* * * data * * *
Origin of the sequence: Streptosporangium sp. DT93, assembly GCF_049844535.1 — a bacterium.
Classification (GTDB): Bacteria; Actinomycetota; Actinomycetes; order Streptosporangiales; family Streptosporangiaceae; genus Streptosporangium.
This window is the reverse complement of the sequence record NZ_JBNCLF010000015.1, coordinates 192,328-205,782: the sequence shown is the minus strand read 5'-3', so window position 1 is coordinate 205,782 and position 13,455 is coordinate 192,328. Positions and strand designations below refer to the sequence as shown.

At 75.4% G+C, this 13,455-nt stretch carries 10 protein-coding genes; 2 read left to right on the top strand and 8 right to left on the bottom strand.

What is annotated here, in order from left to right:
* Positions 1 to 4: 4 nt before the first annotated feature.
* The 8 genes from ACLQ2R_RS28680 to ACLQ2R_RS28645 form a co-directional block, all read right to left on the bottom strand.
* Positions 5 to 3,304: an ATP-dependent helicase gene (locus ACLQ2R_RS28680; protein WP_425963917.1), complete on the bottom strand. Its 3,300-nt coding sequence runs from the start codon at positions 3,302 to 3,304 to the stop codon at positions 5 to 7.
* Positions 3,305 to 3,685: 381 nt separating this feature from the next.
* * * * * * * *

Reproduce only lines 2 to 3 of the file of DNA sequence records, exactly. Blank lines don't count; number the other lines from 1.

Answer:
Classification (GTDB): Bacteria; Actinomycetota; Actinomycetes; order Streptosporangiales; family Streptosporangiaceae; genus Streptosporangium.
This window is the reverse complement of the sequence record NZ_JBNCLF010000015.1, coordinates 192,328-205,782: the sequence shown is the minus strand read 5'-3', so window position 1 is coordinate 205,782 and position 13,455 is coordinate 192,328. Positions and strand designations below refer to the sequence as shown.